Finally I added a couple of beads to represent the rosehips et voila I think it's finished. It's pinned up in the studio now while I go through my "I don't like it" period, before it tells me what it wants to become - not a bag, this time I think - perhaps a wall hanging?

Wednesday, April 9, 2008

First April TIF Challenge Finished

I'm counting this piece against April's challenge. The reason I think it "counts" for the April challenge is because it changed from the original thinking when I started it for the March challenge.

Here's what happened: I wanted to try out Oyster Stitch before I went any further with my plant lifecycle design, to see if it would "read" as seeds. I decided to try the stitch on the abandoned piece from March with some variegated knitting ribbon and chainette, but once started, I couldn't stop because I was enjoying the stitch so much. Then I decided to cut up and resew, et voila. I think it will be a strap on a bag which I have yet to design & make.
The two pieces on the left in the photo are offcuts - click on the photo to enlarge.

Back to the drawing board now...

I bought this set of Gardening Encyclopaedia in an antique shop in Topsham years ago.

It touched me because on the flyleaf of each book is the name of the original owner and the date, starting March 18, 1898 and going to 1890. S/he must have subscribed for it and received one each month. They are in remarkably good condition considering they're 110 years old - some foxing on some of the pages, that' all.

There are terriffic engravings of the plants and the occasional colour plate. Sometimes I look through it just to admire the drawings, which is what I plan to do next, to get some ideas for the plant lifecycle piece I think I want to do for the April Challenge. I don't believe in tracing directly from the book, instead, I use it as a guide for my own drawing, and to get inspiration.

Saturday, April 5, 2008

Studios and other thoughts

Yums - got these at the market this morning - very happy making - along with our first bunch of asparagus of the season.

While we were walking through the Bastide St.Louis, I thought of using architecture in this month's challenge - old buildings. I especially like crumbling rock and peeling paint for embroidery, so I'll add that to my list of Change challenges. Here is a piece I did shortly after we moved here, of the abbey ruins at Alet-les-Bains.

Then, while checking one of my favourite blogs, Beading At The Beach, the author showed pix of her studio. I just love looking at other creative people's studios, so I thought I'd include a couple of pix of my workspace - la voila - enjoy.

Now that I've taken the pix, the studio seems really organised and neat, and it makes me feel a tiny bit embarrassed. I do most of my handsewing at the dining table, which probably explains it.

Friday, April 4, 2008

April Challenge

Sharon Boggon's April Take It Further Challenge is, "How do you see change?" Here are my first thoughts:

Mostly positive: I like change and seem to adapt well. I think it is because we moved almost every year when I was little, in Montreal. Since then, I've moved to Toronto, Bermuda, England, and now live in the South of France. But this didn't give me inspiration for stitching, so I put the question like this:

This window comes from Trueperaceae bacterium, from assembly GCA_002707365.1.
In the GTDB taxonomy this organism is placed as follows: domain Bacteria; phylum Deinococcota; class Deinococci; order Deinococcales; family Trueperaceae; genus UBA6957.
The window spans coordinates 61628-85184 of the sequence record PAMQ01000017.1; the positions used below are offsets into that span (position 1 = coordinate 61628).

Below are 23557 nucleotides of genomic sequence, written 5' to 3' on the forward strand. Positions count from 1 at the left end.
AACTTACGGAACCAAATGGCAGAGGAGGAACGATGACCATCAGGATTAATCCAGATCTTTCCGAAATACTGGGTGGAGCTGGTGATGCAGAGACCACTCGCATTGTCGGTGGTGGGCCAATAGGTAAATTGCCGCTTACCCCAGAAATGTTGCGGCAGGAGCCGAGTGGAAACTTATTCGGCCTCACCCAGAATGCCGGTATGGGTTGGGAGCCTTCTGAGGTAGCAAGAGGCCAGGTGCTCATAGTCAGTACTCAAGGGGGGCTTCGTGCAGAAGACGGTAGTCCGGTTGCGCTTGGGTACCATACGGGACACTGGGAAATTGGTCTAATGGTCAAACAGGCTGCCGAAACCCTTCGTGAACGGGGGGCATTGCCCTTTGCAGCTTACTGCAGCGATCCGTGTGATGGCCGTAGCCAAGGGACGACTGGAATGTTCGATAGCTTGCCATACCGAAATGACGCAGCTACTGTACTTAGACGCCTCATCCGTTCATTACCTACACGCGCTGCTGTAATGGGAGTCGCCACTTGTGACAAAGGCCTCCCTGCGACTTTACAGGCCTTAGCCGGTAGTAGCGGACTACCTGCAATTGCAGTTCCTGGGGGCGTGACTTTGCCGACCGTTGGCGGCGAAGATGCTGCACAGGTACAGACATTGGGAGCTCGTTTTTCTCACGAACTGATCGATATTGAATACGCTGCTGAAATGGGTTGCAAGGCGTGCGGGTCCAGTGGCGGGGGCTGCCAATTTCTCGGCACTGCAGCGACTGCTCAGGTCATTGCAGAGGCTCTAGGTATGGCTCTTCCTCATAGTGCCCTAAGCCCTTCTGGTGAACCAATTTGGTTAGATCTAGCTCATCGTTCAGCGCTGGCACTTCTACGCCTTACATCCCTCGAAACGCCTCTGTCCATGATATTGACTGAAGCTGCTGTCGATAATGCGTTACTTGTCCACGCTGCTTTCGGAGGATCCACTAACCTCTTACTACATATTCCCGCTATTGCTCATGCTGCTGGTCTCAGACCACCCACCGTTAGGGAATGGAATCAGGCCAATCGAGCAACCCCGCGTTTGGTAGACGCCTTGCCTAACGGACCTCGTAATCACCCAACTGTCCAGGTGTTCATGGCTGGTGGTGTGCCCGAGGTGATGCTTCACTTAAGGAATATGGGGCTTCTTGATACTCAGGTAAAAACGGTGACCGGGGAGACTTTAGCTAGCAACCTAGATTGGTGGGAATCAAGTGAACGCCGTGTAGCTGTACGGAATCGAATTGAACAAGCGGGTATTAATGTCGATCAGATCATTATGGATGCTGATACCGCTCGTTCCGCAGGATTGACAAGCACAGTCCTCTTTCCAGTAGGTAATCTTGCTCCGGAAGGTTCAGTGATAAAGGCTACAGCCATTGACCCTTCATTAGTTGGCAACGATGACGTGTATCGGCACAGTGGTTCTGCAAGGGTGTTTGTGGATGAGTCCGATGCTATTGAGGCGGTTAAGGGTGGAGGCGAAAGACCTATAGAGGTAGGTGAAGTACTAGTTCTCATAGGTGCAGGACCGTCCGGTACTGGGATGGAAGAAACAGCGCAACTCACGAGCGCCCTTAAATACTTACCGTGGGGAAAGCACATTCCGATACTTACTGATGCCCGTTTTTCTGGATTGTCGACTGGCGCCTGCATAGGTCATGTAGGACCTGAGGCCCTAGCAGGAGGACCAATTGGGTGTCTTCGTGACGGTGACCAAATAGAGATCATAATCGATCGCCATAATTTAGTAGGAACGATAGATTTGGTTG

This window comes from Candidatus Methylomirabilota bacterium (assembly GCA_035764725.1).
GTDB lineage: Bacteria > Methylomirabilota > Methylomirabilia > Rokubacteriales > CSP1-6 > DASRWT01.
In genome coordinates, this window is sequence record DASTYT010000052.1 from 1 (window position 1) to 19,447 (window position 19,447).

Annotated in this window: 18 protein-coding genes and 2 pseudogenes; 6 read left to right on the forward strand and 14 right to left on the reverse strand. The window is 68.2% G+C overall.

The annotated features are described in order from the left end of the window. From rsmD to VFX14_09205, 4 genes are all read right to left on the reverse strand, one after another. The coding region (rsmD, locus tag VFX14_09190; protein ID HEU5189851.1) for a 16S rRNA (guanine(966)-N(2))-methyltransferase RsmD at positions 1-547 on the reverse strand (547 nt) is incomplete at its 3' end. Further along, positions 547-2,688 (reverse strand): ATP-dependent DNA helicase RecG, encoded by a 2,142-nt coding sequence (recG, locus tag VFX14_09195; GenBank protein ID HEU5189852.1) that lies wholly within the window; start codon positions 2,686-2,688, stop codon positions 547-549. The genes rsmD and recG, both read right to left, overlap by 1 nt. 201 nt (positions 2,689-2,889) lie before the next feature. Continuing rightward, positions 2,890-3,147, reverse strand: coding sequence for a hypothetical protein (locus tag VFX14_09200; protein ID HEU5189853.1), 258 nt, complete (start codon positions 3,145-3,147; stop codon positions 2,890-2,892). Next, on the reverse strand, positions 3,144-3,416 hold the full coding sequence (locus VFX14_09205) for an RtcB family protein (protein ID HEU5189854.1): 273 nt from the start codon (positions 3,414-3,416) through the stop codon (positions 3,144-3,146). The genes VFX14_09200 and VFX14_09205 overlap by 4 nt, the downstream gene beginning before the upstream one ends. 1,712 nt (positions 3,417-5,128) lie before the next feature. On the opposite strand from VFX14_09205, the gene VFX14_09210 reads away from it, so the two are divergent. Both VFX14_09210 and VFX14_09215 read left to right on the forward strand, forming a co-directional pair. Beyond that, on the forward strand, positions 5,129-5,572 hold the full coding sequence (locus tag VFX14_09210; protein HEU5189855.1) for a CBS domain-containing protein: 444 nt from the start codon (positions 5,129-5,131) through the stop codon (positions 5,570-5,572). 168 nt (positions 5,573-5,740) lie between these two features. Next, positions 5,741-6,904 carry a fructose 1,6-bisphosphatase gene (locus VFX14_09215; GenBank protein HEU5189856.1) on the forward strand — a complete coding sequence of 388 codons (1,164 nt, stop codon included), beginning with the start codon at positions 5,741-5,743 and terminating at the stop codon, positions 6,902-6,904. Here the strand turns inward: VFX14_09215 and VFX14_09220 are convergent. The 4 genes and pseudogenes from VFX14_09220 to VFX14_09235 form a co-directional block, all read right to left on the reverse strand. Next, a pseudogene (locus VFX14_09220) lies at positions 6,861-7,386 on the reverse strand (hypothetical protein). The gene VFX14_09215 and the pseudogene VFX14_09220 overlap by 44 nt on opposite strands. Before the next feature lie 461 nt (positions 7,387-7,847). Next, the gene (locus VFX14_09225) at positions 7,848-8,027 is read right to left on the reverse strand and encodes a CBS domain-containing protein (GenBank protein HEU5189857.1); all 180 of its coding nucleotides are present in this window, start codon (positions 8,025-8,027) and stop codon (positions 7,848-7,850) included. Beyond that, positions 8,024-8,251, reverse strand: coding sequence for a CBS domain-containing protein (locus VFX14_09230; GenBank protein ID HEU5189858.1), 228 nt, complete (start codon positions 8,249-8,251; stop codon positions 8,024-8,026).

What does change mean to me? This gave:

Seasons: Spring into summer into fall into winter and starting again. I could do a number of panels to get this, or make it a circle or even a spiral - need to figure out how to do this, maybe later in the month.

Plant lifecycle: Seeds into plants into flowers into falling leaves making compost to nurture the seeds falling to make new plants. I had a look at Sharon Boggon's Take A Stitch Tuesday blog, thinking I might use new stitches, to change my habits because I keep coming back to my favourites, French Knots and Fly Stitch. Also, the TIF Challenge grew out of the TAST Challenge which I didn't do as that was in the days before I had discovered embroidery blogs. I came across the Oyster Stitch and it's been in my head ever since - I see it as seeds against the earth colours she set for the April challenge, so this looks a likely candidate.

MCEscher's Metamorphosis. I'd love to do a long runner with shapes morphing into each other. Maybe after I have a go at the seed idea.

Sayings: What goes around comes around. Plus ca change plus c'est la meme chose. Chinese whispers. I could free machine somehow. I think Chinese whispers could be really funny.

Evolution: Using that diagram of ape to man that we all seem to know. I researched this a bit thinking it was called The Ascent of Man, and found it is called "The March of Progress" by Rudy Wallinger, first published in "Early Man" 1970 Time Life book by F. Clark Howell. There have been numerous takes on this, including this one which I found amusing while sitting at the computer doing this research...

A Dinosaur: I thought I could repeat the original March of Progress motif twice and attach it to the back of a dinosaur shape, like those plates that stick up - I'll sketch the idea in a minute - to represent "standing on the shoulders of giants", a quote in a letter during Darwin's acrimonious debates with some of his peers - I'll have to find that reference, too, so I can write it up properly. It would be a visual gag on Darwin, evolution, change.

Finally, still thinking about evolution, I thought I might want to use Fibonacci progressions, as that is the way things grow in nature, so I did a paper pattern this morning to think about size and placement of objects, using 1,1,2,3,5,8,13. Rainbow's End made me remember about Fibonacci numbers in a post last week.

Here's what I found in my stash to make a start...

just need to get the threads out now...

A big thank you to Sharon for adding me to the challenge list - I just noticed it in the blog the other day - and for coming up with these wonderful ideas.